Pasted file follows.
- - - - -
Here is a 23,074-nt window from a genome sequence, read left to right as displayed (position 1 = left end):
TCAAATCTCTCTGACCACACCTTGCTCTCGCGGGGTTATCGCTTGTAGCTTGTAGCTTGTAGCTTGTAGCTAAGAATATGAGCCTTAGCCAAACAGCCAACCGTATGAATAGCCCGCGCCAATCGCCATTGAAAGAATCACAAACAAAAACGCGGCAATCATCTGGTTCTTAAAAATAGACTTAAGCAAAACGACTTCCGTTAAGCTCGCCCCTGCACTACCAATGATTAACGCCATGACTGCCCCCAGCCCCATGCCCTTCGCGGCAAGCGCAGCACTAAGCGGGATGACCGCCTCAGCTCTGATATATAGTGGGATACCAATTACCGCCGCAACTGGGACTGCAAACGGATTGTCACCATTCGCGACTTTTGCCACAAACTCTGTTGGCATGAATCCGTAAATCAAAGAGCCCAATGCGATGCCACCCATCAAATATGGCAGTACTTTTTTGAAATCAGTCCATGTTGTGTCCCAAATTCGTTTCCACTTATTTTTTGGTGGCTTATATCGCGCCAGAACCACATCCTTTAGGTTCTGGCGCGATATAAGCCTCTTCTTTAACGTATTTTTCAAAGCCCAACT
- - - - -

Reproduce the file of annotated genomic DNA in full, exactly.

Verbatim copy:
Here is a 23,074-nt window from a genome sequence, read left to right as displayed (position 1 = left end):
TCAAATCTCTCTGACCACACCTTGCTCTCGCGGGGTTATCGCTTGTAGCTTGTAGCTTGTAGCTTGTAGCTAAGAATATGAGCCTTAGCCAAACAGCCAACCGTATGAATAGCCCGCGCCAATCGCCATTGAAAGAATCACAAACAAAAACGCGGCAATCATCTGGTTCTTAAAAATAGACTTAAGCAAAACGACTTCCGTTAAGCTCGCCCCTGCACTACCAATGATTAACGCCATGACTGCCCCCAGCCCCATGCCCTTCGCGGCAAGCGCAGCACTAAGCGGGATGACCGCCTCAGCTCTGATATATAGTGGGATACCAATTACCGCCGCAACTGGGACTGCAAACGGATTGTCACCATTCGCGACTTTTGCCACAAACTCTGTTGGCATGAATCCGTAAATCAAAGAGCCCAATGCGATGCCACCCATCAAATATGGCAGTACTTTTTTGAAATCAGTCCATGTTGTGTCCCAAATTCGTTTCCACTTATTTTTTGGTGGCTTATATCGCGCCAGAACCACATCCTTTAGGTTCTGGCGCGATATAAGCCTCTTCTTTAACGTATTTTTCAAAGCCCAACT